Eight years ago, before he became a senator and full-time serious person, Al Franken published a book called Lies and the Lying Liars Who Tell Them. This would actually make a better title for James B. Stewart's engrossing new book than the drab, finger-wagging one it's been assigned. For what Stewart has put together is less a fretful rumination on this country's moral failings than it is an extraordinary forensic analysis of the high-stakes American liar.
Stewart's CV already includes two masterworks about executive-suite hubris: Disney War and Den of Thieves, the latter an appraisal of the Boesky-Milken era of insider trading. Here, Stewart takes four oppressively familiar news stories from the last decade—Martha Stewart's ImClone (IMCL) stock caper; I. Lewis "Scooter" Libby's complicity in blowing the cover of the CIA operative Valerie Plame; Barry Bonds's involvement with Balco, a Bay Area business that distributed steroids; and Bernard Madoff's epic Ponzi scheme—and reconstructs them afresh by reporting the dickens out of them.
In Stewart's view, these stories are proof that we're living through a sustained bull market for liars, and "that the broad public commitment to telling the truth under oath has been breaking down, eroding over recent decades." Current headlines suggest he's on to something. Both Bonds, the former slugger, and Raj Rajaratnam, the former hedge-fund guru, have just stood trial for alleged untruth-related misdeeds: Bonds for perjury and Rajaratnam for insider trading. Even Warren Buffett, the conscientious grandpa of American investing, has been saying things lately that strain the bounds of credulity, if not legality. Can he be serious that the resignation of his putative Berkshire Hathaway (BRK.A) heir apparent, David Sokol, came as "a total surprise"? This, after it came to light that Sokol had in January purchased a $10 million stake in a company that Berkshire bought outright just weeks later?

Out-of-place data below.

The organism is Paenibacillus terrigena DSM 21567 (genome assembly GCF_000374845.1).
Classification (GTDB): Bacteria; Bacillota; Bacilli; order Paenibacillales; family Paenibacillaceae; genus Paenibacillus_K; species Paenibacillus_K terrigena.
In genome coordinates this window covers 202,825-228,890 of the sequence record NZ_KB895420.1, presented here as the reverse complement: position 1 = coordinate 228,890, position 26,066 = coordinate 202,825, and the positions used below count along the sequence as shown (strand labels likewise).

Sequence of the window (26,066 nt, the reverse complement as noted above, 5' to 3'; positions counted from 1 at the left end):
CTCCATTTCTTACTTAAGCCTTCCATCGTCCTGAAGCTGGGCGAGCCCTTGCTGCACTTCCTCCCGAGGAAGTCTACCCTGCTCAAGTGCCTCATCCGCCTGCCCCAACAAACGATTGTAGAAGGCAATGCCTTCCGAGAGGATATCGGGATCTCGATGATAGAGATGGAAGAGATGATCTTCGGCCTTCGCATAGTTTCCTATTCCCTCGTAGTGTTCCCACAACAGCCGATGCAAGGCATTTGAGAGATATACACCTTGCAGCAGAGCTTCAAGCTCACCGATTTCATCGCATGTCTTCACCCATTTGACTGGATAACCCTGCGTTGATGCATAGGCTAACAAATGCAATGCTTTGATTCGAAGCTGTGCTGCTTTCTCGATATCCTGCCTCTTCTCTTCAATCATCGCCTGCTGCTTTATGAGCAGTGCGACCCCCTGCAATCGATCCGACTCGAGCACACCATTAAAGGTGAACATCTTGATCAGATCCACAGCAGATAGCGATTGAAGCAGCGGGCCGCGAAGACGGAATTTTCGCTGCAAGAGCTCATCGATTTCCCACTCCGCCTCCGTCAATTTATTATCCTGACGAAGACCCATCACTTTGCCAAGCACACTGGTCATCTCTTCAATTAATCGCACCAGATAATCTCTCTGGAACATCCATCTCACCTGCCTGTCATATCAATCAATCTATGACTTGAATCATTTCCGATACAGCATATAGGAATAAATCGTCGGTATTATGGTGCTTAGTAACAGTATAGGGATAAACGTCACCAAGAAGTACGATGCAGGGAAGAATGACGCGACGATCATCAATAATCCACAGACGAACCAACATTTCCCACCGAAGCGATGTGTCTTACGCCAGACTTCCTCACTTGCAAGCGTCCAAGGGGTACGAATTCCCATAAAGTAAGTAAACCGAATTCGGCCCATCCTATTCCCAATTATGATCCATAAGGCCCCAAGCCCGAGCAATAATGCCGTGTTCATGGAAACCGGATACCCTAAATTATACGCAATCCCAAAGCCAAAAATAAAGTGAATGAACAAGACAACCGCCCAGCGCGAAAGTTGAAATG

Much will be made of the bombshells contained within Tangled Webs—particularly Stewart's contention that Karl Rove lied to President George W. Bush when asked if he was a source for the Robert Novak column that outed Plame. Stewart further reveals that State Dept. official Richard Armitage was as culpable as Libby in leaking Plame's name, and, like Rove, only narrowly avoided indictment. On the Madoff front, Stewart documents how a young Securities and Exchange Commission lawyer came within one phone call of uncovering the Ponzi scheme in 2006. Alas, between the lawyer's inexperience and her supervisors' indifference, she wasn't prepped to ask the right questions of the body she was calling—the Depository Trust Co., which Madoff said cleared his "trades"—and the matter was let go.